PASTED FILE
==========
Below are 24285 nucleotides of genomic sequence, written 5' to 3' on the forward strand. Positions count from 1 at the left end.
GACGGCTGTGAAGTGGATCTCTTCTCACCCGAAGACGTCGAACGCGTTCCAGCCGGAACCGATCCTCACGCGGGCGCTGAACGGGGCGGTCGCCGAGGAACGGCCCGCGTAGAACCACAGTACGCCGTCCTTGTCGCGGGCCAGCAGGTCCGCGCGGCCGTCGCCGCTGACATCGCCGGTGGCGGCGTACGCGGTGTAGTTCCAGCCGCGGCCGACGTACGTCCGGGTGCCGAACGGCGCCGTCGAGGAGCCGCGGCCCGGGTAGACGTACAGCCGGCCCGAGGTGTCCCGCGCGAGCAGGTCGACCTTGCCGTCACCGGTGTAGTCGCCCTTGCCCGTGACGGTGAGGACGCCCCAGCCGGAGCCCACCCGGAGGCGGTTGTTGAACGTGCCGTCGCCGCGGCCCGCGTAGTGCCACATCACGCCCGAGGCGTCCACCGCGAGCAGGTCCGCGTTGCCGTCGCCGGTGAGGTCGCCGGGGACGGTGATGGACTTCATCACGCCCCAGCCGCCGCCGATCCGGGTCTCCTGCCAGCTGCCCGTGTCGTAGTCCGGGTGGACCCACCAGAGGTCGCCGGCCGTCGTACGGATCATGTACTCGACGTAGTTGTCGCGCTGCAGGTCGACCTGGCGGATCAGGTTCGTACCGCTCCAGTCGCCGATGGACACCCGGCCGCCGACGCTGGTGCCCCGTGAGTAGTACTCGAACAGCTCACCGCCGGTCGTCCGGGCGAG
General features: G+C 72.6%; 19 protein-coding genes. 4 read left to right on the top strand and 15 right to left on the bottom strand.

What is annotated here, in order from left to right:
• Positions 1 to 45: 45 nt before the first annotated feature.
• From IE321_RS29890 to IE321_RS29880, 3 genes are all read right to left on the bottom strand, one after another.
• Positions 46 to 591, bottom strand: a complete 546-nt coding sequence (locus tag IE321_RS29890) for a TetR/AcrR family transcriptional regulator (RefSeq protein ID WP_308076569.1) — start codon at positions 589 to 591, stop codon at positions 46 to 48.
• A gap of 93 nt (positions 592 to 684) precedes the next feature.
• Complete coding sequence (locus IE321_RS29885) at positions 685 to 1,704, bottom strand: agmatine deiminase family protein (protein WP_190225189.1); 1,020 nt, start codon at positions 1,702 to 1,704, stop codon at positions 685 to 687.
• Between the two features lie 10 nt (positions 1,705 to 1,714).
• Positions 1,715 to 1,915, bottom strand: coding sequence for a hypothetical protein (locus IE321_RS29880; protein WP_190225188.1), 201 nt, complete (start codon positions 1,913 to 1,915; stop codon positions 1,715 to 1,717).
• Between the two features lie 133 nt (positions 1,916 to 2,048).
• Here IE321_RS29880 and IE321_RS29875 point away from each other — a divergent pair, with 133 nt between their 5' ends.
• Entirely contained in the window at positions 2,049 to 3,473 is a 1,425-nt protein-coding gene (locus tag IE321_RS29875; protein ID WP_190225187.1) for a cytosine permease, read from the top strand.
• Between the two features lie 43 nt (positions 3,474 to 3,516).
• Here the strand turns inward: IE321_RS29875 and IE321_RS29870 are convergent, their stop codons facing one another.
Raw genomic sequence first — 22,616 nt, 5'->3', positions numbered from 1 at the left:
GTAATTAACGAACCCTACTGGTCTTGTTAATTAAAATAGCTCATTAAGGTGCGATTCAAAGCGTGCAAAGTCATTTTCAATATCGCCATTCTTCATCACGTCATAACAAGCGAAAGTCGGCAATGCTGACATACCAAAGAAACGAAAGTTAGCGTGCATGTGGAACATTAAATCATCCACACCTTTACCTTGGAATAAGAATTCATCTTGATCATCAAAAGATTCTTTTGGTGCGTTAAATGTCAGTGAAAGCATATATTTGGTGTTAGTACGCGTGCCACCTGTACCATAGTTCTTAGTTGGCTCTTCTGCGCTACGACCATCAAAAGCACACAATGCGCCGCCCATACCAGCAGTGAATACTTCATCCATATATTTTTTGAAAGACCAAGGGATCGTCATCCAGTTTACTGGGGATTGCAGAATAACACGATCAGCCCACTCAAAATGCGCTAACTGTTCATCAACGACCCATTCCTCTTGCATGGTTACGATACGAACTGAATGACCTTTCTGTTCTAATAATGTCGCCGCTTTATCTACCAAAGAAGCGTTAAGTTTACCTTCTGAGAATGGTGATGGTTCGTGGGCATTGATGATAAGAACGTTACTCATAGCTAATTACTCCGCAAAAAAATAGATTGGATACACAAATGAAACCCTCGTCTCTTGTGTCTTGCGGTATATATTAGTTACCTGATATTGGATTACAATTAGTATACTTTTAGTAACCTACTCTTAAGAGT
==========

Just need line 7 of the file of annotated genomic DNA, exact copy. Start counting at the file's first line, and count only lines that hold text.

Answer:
• Positions 46 to 591, bottom strand: a complete 546-nt coding sequence (locus tag IE321_RS29890) for a TetR/AcrR family transcriptional regulator (RefSeq protein ID WP_308076569.1) — start codon at positions 589 to 591, stop codon at positions 46 to 48.